One risk is, of course, regulation - and central banks and other regulators are certainly paying close attention to the space (see, e.g., the recent Federal Reserve piece on "programmable money"). We talked before about the controversy surrounding Tether, one of the largest stablecoins, which has attracted some extraordinary legal complaints (see this wonderful piece by Alex Danco, plus this follow up). This week a Fed offical published a paper that calls for Tether and others to be regulated like banks, which would be disruptive to their operations, to put it mildly. As Carter and Jeng put it:
the irony is that as DeFi struggles to make itself more useful in the real world, its dependency on the established financial system grows
BONUS: If you're new to crypto, this week's TiB podcast episode is a conversation with Gian Volpicelli of Wired UK and author of the Wired guide to Cryptocurrency. It's a whistle stop tour of the economics, politics and sociology of crypto for beginners
Why does success breed success?
An important idea in many domains is the Matthew Effect - the idea that success breeds success (or, alternatively, "the rich get richer"). But where does this effect come from? A new paper by Ambroise Dechamps, Changxia Ke and Lionel Page uses an interesting lab experiment to test competing theories by simulating "best of three" games between two opponents. This twitter thread by Page provides a good summary.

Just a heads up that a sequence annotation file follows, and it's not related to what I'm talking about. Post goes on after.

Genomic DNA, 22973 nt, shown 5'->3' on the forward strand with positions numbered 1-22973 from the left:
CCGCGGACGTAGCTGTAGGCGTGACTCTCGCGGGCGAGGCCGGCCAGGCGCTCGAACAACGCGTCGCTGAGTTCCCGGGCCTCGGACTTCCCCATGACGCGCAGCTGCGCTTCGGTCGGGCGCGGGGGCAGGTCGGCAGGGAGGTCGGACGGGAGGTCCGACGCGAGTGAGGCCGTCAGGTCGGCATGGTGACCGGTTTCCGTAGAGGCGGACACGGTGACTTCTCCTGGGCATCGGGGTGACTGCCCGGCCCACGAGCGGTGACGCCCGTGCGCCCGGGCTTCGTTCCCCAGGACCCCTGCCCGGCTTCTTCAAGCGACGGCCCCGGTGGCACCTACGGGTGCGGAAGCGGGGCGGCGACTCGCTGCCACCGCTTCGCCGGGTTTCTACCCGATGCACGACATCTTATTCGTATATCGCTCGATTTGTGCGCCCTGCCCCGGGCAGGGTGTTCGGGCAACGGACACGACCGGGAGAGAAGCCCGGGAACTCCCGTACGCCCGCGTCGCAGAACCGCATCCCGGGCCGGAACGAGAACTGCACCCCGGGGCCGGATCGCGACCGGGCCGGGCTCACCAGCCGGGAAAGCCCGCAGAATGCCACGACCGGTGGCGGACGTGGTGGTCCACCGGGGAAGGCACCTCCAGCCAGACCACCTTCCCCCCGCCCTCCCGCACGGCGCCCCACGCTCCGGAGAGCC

They find that, even in such a simple simulation, the winner of the first game is disproportionately likely to win the series. One explanation is that the winner of the first game has a stronger incentive to win the second: a single win gives them the series rather than merely a tie. But the authors use a clever randomisation strategy to reject this hypothesis. Rather, they find a self-confidence effect: "After a success, people feel more confident in their strength, motivating them to perform better". It's interesting to speculate about parallels in other domains, such as entrepreneurship...
Of course, there are other explanations that might be a better fit. We observe the Matthew effect in science (e.g. this paper, which shows that researchers just above an early career funding threshold do much better than those just below it because they're perceived as smarter); venture capital (e.g. this paper, which suggests that investors with early wins get better dealflow and so better returns); and even politics (e.g. this tweet by Dominic Cummings, who says people overweight his opinion because of his Brexit victory). In any case, it pays to win - early and often!
- Vaccines work. Probably the best chart I've seen for visualising the impact of COVID vaccines (This one is useful too)
- Regret kills. Why winning an Olympic silver medal is very dangerous.
- As easy as 123456. The 10,000 most common passwords (not new, but new to me, and quite mesmerising)
- 150 million reasons to love the internet. Astounding claims about changes in amounts of time spent shopping during the pandemic.
- The next CRISPR? Fascinating thread on BORGs, which may be the next big thing in biology.
The bit at the end